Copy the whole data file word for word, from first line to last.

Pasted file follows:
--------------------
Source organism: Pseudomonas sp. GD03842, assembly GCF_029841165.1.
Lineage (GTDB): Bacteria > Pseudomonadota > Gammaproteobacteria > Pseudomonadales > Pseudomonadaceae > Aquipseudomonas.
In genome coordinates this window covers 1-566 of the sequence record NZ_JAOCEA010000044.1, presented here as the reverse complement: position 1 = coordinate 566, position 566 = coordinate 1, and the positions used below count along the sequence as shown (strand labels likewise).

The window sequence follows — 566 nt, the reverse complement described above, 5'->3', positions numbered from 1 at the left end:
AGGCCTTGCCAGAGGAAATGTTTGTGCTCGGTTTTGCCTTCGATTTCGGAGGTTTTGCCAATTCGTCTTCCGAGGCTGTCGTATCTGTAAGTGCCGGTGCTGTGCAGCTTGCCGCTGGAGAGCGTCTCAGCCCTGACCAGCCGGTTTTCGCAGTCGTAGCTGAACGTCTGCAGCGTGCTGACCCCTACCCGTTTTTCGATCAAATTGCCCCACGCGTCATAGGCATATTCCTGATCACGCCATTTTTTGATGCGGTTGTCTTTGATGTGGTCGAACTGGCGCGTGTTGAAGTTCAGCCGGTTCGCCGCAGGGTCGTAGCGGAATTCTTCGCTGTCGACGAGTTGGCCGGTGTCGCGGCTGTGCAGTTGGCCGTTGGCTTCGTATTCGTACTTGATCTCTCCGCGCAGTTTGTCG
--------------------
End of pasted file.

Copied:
Source organism: Pseudomonas sp. GD03842, assembly GCF_029841165.1.
Lineage (GTDB): Bacteria > Pseudomonadota > Gammaproteobacteria > Pseudomonadales > Pseudomonadaceae > Aquipseudomonas.
In genome coordinates this window covers 1-566 of the sequence record NZ_JAOCEA010000044.1, presented here as the reverse complement: position 1 = coordinate 566, position 566 = coordinate 1, and the positions used below count along the sequence as shown (strand labels likewise).

The window sequence follows — 566 nt, the reverse complement described above, 5'->3', positions numbered from 1 at the left end:
AGGCCTTGCCAGAGGAAATGTTTGTGCTCGGTTTTGCCTTCGATTTCGGAGGTTTTGCCAATTCGTCTTCCGAGGCTGTCGTATCTGTAAGTGCCGGTGCTGTGCAGCTTGCCGCTGGAGAGCGTCTCAGCCCTGACCAGCCGGTTTTCGCAGTCGTAGCTGAACGTCTGCAGCGTGCTGACCCCTACCCGTTTTTCGATCAAATTGCCCCACGCGTCATAGGCATATTCCTGATCACGCCATTTTTTGATGCGGTTGTCTTTGATGTGGTCGAACTGGCGCGTGTTGAAGTTCAGCCGGTTCGCCGCAGGGTCGTAGCGGAATTCTTCGCTGTCGACGAGTTGGCCGGTGTCGCGGCTGTGCAGTTGGCCGTTGGCTTCGTATTCGTACTTGATCTCTCCGCGCAGTTTGTCG